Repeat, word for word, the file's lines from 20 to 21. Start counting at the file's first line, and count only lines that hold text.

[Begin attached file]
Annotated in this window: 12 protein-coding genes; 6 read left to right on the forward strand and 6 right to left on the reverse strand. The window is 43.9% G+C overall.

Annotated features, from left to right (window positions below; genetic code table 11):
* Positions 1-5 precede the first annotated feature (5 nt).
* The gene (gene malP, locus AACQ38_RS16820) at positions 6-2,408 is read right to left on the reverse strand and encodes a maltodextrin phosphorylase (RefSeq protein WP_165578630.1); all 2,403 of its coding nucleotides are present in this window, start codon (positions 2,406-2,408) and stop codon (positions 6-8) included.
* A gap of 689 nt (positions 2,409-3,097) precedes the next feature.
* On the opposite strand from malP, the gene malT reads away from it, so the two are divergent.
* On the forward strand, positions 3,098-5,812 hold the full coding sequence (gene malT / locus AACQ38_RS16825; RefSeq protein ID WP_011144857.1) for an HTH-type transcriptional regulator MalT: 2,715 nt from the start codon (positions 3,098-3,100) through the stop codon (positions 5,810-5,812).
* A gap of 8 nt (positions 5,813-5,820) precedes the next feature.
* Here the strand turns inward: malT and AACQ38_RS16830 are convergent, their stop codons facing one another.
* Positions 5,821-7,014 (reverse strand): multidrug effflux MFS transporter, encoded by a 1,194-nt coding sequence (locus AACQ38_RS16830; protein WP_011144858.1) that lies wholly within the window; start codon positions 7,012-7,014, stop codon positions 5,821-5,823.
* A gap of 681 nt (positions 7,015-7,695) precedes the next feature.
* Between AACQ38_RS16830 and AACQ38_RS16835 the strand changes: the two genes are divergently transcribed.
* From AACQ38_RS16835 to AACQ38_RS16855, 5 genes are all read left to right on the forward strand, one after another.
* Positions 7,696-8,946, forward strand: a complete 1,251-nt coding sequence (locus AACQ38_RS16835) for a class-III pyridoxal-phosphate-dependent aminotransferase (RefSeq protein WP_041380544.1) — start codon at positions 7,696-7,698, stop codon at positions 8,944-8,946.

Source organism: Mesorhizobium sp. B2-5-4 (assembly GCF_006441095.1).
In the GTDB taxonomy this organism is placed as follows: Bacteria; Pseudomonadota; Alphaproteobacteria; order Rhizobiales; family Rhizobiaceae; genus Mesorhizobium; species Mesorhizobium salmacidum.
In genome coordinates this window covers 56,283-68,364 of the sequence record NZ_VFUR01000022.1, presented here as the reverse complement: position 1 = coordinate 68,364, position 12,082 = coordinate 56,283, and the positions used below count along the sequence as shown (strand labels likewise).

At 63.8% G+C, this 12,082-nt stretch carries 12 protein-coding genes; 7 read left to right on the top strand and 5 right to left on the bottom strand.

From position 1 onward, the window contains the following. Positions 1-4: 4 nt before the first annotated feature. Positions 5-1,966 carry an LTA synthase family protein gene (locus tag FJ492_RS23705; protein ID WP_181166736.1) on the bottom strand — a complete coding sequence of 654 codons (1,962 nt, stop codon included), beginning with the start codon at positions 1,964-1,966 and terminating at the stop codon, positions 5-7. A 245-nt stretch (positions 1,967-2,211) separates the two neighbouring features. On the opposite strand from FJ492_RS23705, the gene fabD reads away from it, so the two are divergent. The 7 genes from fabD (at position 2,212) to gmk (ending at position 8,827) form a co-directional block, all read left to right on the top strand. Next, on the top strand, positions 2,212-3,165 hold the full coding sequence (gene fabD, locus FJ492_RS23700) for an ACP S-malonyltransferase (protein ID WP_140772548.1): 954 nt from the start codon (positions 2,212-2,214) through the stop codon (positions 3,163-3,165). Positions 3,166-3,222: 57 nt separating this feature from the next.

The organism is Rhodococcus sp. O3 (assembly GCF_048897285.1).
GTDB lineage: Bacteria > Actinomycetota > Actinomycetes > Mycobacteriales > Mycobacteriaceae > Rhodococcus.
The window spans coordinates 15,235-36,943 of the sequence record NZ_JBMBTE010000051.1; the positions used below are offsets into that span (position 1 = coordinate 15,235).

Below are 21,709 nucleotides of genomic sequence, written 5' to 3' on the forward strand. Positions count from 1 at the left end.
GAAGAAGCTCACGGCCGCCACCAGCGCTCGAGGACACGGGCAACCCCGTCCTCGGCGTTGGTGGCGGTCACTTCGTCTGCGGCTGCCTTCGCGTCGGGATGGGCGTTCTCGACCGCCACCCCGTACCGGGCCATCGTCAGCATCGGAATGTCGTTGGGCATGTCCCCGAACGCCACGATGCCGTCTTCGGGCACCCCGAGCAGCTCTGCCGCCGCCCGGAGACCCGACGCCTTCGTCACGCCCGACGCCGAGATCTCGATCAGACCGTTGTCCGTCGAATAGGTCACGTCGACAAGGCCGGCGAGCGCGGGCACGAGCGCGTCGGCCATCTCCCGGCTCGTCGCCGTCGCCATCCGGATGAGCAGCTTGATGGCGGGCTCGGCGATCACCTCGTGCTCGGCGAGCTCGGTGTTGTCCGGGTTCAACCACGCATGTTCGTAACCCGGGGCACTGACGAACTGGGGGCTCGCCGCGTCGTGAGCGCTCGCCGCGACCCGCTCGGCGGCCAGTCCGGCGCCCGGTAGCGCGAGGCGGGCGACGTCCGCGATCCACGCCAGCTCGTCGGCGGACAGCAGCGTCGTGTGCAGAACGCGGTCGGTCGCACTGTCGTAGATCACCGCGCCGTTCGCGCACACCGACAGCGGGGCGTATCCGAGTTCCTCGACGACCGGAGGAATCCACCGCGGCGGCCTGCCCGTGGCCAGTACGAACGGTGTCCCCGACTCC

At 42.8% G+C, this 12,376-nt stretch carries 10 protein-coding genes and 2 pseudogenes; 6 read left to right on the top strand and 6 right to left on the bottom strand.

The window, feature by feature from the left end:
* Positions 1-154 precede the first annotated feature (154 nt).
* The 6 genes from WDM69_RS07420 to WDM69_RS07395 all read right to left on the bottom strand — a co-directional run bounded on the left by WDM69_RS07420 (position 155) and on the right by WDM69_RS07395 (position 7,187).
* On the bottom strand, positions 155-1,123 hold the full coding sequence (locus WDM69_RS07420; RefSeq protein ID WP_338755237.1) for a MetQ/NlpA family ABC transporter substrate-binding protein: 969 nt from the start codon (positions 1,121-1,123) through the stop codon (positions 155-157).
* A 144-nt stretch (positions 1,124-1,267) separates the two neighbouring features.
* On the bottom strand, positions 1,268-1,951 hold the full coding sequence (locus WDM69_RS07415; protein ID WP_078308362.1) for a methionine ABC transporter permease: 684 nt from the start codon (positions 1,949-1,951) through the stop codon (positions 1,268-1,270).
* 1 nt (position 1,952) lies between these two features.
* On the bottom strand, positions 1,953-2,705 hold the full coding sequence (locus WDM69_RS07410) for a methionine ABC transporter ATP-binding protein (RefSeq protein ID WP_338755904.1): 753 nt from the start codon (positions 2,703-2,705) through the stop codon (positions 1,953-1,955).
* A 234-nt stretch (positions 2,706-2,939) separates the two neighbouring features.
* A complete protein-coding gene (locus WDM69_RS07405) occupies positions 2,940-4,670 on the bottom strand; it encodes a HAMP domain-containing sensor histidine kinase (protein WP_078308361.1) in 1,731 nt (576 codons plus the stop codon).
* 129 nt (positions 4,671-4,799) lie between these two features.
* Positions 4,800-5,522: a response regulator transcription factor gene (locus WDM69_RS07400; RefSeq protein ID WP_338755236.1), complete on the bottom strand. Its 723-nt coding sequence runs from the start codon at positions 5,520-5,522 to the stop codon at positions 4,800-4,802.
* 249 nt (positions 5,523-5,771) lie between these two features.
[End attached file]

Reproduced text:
The organism is Rhodococcus sp. O3 (assembly GCF_048897285.1).
GTDB lineage: Bacteria > Actinomycetota > Actinomycetes > Mycobacteriales > Mycobacteriaceae > Rhodococcus.